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Collaborative doctoral awards

AHRC-funded Collaborative Doctoral Studentship Proposals for the Science Museums and Archives Consortium—2021 Call

The Science Museums and Archives Consortium is delighted to announce the 2021 Call for Proposals for AHRC-funded Collaborative Doctoral Awards to be supported through our Collaborative Doctoral Partnership.

About the programme

The Collaborative Doctoral Partnership (CDP) programme provides funding for doctoral projects jointly proposed by a university-based academic in collaboration with a member of staff at the Science Museums and Archives Consortium (SMAC).

Following appointment, doctoral candidates are jointly supervised by subject and collections specialists at both their Higher Education Institute (HEI) and at one or more of the institutions of the SMAC Consortium, comprising BT Archives, Science Museum Group (National Science and Media Museum, Science and Industry Museum, the National Railway Museum and Locomotion), The Royal Geographical Society (with the Institute of British Geographers), the Royal Society and Royal Botanic Gardens, Kew.

We encourage CDP applications on topics that are grounded in the studies of objects and practices relevant to the SMAC sites and institutions. Research topics should critically relate to the organisation’s collections, strategy, policy for future projects and collecting areas, conservation and collections management, as well as aspirations for new audiences.

We are keen to explore innovative methodologies in the theory and practice of curation and collecting, digitisation, archiving and preservation, object and collections discovery, and access and re-use in historical and contemporary organisational and societal contexts, including via digital humanities. Specific research priorities for the Consortium include:

  • Making use of digitised collections and/or projects with a digital humanities focus. Proposals are encouraged that develop links between Consortium members’ collections— and beyond (supporting the AHRC research programme ‘Towards a National Collection’).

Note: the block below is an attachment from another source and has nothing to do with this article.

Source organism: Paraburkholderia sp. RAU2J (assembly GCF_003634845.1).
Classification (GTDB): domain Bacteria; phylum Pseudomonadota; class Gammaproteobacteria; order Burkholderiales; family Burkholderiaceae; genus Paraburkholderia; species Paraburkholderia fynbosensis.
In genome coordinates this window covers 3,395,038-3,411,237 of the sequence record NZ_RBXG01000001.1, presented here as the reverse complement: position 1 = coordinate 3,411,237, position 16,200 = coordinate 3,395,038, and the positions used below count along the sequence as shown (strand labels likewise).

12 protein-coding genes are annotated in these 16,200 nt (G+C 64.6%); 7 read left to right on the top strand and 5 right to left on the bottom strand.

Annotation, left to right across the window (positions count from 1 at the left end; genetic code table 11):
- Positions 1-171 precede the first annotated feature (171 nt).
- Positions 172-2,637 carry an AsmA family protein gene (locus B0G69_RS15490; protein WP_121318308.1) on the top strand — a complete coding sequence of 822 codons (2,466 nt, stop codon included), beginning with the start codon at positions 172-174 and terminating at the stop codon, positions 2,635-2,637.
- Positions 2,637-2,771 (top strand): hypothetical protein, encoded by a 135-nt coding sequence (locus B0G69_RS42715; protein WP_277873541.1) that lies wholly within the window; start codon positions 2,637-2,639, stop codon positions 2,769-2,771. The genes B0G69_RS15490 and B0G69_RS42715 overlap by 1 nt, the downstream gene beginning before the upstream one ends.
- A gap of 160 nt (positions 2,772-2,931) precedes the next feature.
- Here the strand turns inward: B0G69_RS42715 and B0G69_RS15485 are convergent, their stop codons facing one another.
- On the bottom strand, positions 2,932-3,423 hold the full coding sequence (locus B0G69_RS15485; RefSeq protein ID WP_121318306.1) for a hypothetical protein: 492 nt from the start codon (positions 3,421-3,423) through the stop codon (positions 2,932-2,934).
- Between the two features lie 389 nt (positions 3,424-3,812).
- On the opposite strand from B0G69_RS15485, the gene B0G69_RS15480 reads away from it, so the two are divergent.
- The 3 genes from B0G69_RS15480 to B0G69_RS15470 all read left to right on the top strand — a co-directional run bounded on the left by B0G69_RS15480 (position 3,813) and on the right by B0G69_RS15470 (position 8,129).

• Practical and theoretical approaches to community engagement and participatory methodologies.
  • Addressing under-representation, diversity and inclusion across Science, Technology and Medicine collections and their audiences
  • Places and Spaces of Science, Technology, Transport, Communications and Medicine as a tool for historical analysis and interpretation
  • Imperial and colonial origins of collections, and addressing the legacies of colonialism
  • Understanding sustainability in relation to collections, interpretation, display and storytelling.
  • Understanding audiences and education in science museums and archives (proposals with a focus on Early Years and Maths education are particularly encouraged)

However, we also strongly encourage you to contact individual partners to discuss their specific interests in more detail. Proposed projects must demonstrate academic originality, be appropriate for collaborative study at doctoral level, and fall into the AHRC subject remit. Projects will be funded for up to four years to allow for up to 12 months of professional development activities, which should also be outlined in the proposal.

The scheme provides a special opportunity for doctoral students to work across both university and research-led museum and archives environments. Students are able to develop a significant PhD research project while developing a range of valuable professional skills. Research projects establish lasting relationships that benefit student and collaborating partners alike, providing access to resources and materials, knowledge and expertise that might not otherwise be available.


This is a two-stage collaborative process that may be initiated by either an HEI academic or member of staff at SMAC.

The deadline for the first stage is Friday 24 September 2021 and we therefore recommend making initial contact as soon as possible.

Requirements for stage 1—Expressions of Interest

Please supply no more than two sides of A4 that answer the following:

  • What is the project title?
  • What is the project about?
  • What are the likely research questions?
  • What is the research context?
  • What are the main works or collections in this area?
  • What is the proposed approach?
  • Why is this a doctoral project (suitable scale and level)?
  • Is a named student included for this project?
  • What professional development opportunities might be available during this project?
  • Who will supervise the project(normally a lead and background supervisor at both organisations, though only leads need to be listed at EoI stage)??

Stage 1 proposals should be submitted as a Word document to no later than midnight on Friday 24 September 2021.

Candidates selected for stage 2 will be notified and supplied with a form for the full proposal.

The deadline for Stage 2 is Friday 26 November 2021, with successful candidates being notified in January 2022, and expected to commence student-recruitment by end of March.


Those interested in developing a research project are encouraged to contact Alison Hess, Research Manager at the Science Museum ( to discuss ideas in the first instance. You can also contact the Consortium members directly to inquire about possible areas of interest and request further details about priority research areas.